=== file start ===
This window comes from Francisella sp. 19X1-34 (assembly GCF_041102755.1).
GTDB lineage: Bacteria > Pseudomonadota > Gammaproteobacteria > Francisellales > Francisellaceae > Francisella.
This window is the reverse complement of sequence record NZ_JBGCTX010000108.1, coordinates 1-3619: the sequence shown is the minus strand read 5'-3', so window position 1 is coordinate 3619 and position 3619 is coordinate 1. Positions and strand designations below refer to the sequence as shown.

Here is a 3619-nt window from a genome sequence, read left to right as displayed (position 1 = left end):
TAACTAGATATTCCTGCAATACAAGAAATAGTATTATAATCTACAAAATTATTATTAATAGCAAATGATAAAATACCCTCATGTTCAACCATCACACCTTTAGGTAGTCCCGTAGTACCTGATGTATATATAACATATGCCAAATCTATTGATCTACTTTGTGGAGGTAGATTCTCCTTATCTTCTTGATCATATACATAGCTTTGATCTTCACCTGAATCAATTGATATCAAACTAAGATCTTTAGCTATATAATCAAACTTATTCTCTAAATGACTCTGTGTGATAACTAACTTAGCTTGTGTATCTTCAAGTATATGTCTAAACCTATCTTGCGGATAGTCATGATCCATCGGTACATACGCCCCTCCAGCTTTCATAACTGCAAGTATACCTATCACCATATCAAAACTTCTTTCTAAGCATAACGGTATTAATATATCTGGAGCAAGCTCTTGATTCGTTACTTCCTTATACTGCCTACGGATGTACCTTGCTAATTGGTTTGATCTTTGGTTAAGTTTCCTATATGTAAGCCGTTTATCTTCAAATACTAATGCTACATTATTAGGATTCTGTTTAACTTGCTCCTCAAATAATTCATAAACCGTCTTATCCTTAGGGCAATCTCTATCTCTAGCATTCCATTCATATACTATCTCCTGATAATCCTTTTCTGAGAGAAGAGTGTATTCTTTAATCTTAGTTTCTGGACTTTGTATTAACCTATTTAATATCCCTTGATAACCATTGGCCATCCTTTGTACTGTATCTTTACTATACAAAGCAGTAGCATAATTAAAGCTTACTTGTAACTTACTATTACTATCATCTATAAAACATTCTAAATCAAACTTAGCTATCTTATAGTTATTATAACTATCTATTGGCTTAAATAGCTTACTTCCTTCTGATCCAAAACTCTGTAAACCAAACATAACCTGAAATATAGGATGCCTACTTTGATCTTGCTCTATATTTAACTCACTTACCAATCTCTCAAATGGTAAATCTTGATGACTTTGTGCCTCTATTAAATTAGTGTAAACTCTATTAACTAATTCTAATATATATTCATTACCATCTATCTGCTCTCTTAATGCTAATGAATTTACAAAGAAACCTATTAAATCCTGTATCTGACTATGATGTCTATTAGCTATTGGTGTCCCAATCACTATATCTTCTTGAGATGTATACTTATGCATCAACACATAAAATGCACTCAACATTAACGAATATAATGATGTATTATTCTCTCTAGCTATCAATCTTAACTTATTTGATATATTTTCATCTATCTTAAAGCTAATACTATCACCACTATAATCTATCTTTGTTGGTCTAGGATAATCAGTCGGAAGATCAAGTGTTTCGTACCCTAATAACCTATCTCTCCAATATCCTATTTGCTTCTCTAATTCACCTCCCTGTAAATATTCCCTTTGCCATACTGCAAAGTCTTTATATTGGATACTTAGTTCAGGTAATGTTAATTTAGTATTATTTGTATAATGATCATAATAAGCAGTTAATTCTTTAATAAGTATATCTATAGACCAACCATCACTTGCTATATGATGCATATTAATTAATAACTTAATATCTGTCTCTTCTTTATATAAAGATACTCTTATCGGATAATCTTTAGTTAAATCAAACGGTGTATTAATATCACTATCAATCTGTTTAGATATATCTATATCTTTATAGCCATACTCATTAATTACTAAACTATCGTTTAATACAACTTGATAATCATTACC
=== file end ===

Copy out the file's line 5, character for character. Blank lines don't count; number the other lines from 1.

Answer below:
TAACTAGATATTCCTGCAATACAAGAAATAGTATTATAATCTACAAAATTATTATTAATAGCAAATGATAAAATACCCTCATGTTCAACCATCACACCTTTAGGTAGTCCCGTAGTACCTGATGTATATATAACATATGCCAAATCTATTGATCTACTTTGTGGAGGTAGATTCTCCTTATCTTCTTGATCATATACATAGCTTTGATCTTCACCTGAATCAATTGATATCAAACTAAGATCTTTAGCTATATAATCAAACTTATTCTCTAAATGACTCTGTGTGATAACTAACTTAGCTTGTGTATCTTCAAGTATATGTCTAAACCTATCTTGCGGATAGTCATGATCCATCGGTACATACGCCCCTCCAGCTTTCATAACTGCAAGTATACCTATCACCATATCAAAACTTCTTTCTAAGCATAACGGTATTAATATATCTGGAGCAAGCTCTTGATTCGTTACTTCCTTATACTGCCTACGGATGTACCTTGCTAATTGGTTTGATCTTTGGTTAAGTTTCCTATATGTAAGCCGTTTATCTTCAAATACTAATGCTACATTATTAGGATTCTGTTTAACTTGCTCCTCAAATAATTCATAAACCGTCTTATCCTTAGGGCAATCTCTATCTCTAGCATTCCATTCATATACTATCTCCTGATAATCCTTTTCTGAGAGAAGAGTGTATTCTTTAATCTTAGTTTCTGGACTTTGTATTAACCTATTTAATATCCCTTGATAACCATTGGCCATCCTTTGTACTGTATCTTTACTATACAAAGCAGTAGCATAATTAAAGCTTACTTGTAACTTACTATTACTATCATCTATAAAACATTCTAAATCAAACTTAGCTATCTTATAGTTATTATAACTATCTATTGGCTTAAATAGCTTACTTCCTTCTGATCCAAAACTCTGTAAACCAAACATAACCTGAAATATAGGATGCCTACTTTGATCTTGCTCTATATTTAACTCACTTACCAATCTCTCAAATGGTAAATCTTGATGACTTTGTGCCTCTATTAAATTAGTGTAAACTCTATTAACTAATTCTAATATATATTCATTACCATCTATCTGCTCTCTTAATGCTAATGAATTTACAAAGAAACCTATTAAATCCTGTATCTGACTATGATGTCTATTAGCTATTGGTGTCCCAATCACTATATCTTCTTGAGATGTATACTTATGCATCAACACATAAAATGCACTCAACATTAACGAATATAATGATGTATTATTCTCTCTAGCTATCAATCTTAACTTATTTGATATATTTTCATCTATCTTAAAGCTAATACTATCACCACTATAATCTATCTTTGTTGGTCTAGGATAATCAGTCGGAAGATCAAGTGTTTCGTACCCTAATAACCTATCTCTCCAATATCCTATTTGCTTCTCTAATTCACCTCCCTGTAAATATTCCCTTTGCCATACTGCAAAGTCTTTATATTGGATACTTAGTTCAGGTAATGTTAATTTAGTATTATTTGTATAATGATCATAATAAGCAGTTAATTCTTTAATAAGTATATCTATAGACCAACCATCACTTGCTATATGATGCATATTAATTAATAACTTAATATCTGTCTCTTCTTTATATAAAGATACTCTTATCGGATAATCTTTAGTTAAATCAAACGGTGTATTAATATCACTATCAATCTGTTTAGATATATCTATATCTTTATAGCCATACTCATTAATTACTAAACTATCGTTTAATACAACTTGATAATCATTACC